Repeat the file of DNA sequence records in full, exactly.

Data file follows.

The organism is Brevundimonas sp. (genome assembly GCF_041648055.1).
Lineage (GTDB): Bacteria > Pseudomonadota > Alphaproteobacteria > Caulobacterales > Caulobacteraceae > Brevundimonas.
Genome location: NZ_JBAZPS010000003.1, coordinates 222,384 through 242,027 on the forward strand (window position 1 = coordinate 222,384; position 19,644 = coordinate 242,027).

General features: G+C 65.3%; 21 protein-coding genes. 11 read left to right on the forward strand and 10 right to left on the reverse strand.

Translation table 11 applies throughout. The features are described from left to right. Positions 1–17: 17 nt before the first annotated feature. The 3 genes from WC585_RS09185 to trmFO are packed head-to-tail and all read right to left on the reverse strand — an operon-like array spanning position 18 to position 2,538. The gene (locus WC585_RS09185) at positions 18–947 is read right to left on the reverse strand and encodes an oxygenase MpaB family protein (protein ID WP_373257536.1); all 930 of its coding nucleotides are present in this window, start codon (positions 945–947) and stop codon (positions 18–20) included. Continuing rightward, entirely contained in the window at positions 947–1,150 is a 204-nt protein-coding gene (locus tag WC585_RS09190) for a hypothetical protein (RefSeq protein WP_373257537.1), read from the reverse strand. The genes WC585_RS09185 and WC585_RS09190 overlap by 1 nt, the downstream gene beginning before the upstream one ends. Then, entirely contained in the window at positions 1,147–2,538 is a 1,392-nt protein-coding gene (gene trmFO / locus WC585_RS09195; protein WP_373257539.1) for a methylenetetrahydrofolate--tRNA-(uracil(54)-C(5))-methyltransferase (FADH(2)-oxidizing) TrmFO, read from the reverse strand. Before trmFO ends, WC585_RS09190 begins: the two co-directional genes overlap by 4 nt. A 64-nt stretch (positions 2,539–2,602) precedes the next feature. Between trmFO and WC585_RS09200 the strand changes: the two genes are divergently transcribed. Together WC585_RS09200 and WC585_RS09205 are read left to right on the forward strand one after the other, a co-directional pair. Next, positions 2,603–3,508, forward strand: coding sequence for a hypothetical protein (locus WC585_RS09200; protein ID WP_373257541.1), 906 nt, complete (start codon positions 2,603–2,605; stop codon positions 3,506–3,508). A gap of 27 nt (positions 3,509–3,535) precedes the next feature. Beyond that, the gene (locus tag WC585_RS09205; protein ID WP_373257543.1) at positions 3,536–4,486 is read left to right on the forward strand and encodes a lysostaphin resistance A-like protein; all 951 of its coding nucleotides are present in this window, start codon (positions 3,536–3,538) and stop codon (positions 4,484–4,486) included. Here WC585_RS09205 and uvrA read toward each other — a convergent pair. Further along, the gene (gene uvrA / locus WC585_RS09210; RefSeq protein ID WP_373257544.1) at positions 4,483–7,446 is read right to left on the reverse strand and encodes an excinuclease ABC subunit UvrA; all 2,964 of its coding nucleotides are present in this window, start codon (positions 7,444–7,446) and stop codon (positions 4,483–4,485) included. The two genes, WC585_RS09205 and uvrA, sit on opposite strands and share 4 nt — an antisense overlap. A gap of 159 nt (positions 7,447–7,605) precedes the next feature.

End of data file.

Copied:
The organism is Brevundimonas sp. (genome assembly GCF_041648055.1).
Lineage (GTDB): Bacteria > Pseudomonadota > Alphaproteobacteria > Caulobacterales > Caulobacteraceae > Brevundimonas.
Genome location: NZ_JBAZPS010000003.1, coordinates 222,384 through 242,027 on the forward strand (window position 1 = coordinate 222,384; position 19,644 = coordinate 242,027).

General features: G+C 65.3%; 21 protein-coding genes. 11 read left to right on the forward strand and 10 right to left on the reverse strand.

Translation table 11 applies throughout. The features are described from left to right. Positions 1–17: 17 nt before the first annotated feature. The 3 genes from WC585_RS09185 to trmFO are packed head-to-tail and all read right to left on the reverse strand — an operon-like array spanning position 18 to position 2,538. The gene (locus WC585_RS09185) at positions 18–947 is read right to left on the reverse strand and encodes an oxygenase MpaB family protein (protein ID WP_373257536.1); all 930 of its coding nucleotides are present in this window, start codon (positions 945–947) and stop codon (positions 18–20) included. Continuing rightward, entirely contained in the window at positions 947–1,150 is a 204-nt protein-coding gene (locus tag WC585_RS09190) for a hypothetical protein (RefSeq protein WP_373257537.1), read from the reverse strand. The genes WC585_RS09185 and WC585_RS09190 overlap by 1 nt, the downstream gene beginning before the upstream one ends. Then, entirely contained in the window at positions 1,147–2,538 is a 1,392-nt protein-coding gene (gene trmFO / locus WC585_RS09195; protein WP_373257539.1) for a methylenetetrahydrofolate--tRNA-(uracil(54)-C(5))-methyltransferase (FADH(2)-oxidizing) TrmFO, read from the reverse strand. Before trmFO ends, WC585_RS09190 begins: the two co-directional genes overlap by 4 nt. A 64-nt stretch (positions 2,539–2,602) precedes the next feature. Between trmFO and WC585_RS09200 the strand changes: the two genes are divergently transcribed. Together WC585_RS09200 and WC585_RS09205 are read left to right on the forward strand one after the other, a co-directional pair. Next, positions 2,603–3,508, forward strand: coding sequence for a hypothetical protein (locus WC585_RS09200; protein ID WP_373257541.1), 906 nt, complete (start codon positions 2,603–2,605; stop codon positions 3,506–3,508). A gap of 27 nt (positions 3,509–3,535) precedes the next feature. Beyond that, the gene (locus tag WC585_RS09205; protein ID WP_373257543.1) at positions 3,536–4,486 is read left to right on the forward strand and encodes a lysostaphin resistance A-like protein; all 951 of its coding nucleotides are present in this window, start codon (positions 3,536–3,538) and stop codon (positions 4,484–4,486) included. Here WC585_RS09205 and uvrA read toward each other — a convergent pair. Further along, the gene (gene uvrA / locus WC585_RS09210; RefSeq protein ID WP_373257544.1) at positions 4,483–7,446 is read right to left on the reverse strand and encodes an excinuclease ABC subunit UvrA; all 2,964 of its coding nucleotides are present in this window, start codon (positions 7,444–7,446) and stop codon (positions 4,483–4,485) included. The two genes, WC585_RS09205 and uvrA, sit on opposite strands and share 4 nt — an antisense overlap. A gap of 159 nt (positions 7,447–7,605) precedes the next feature.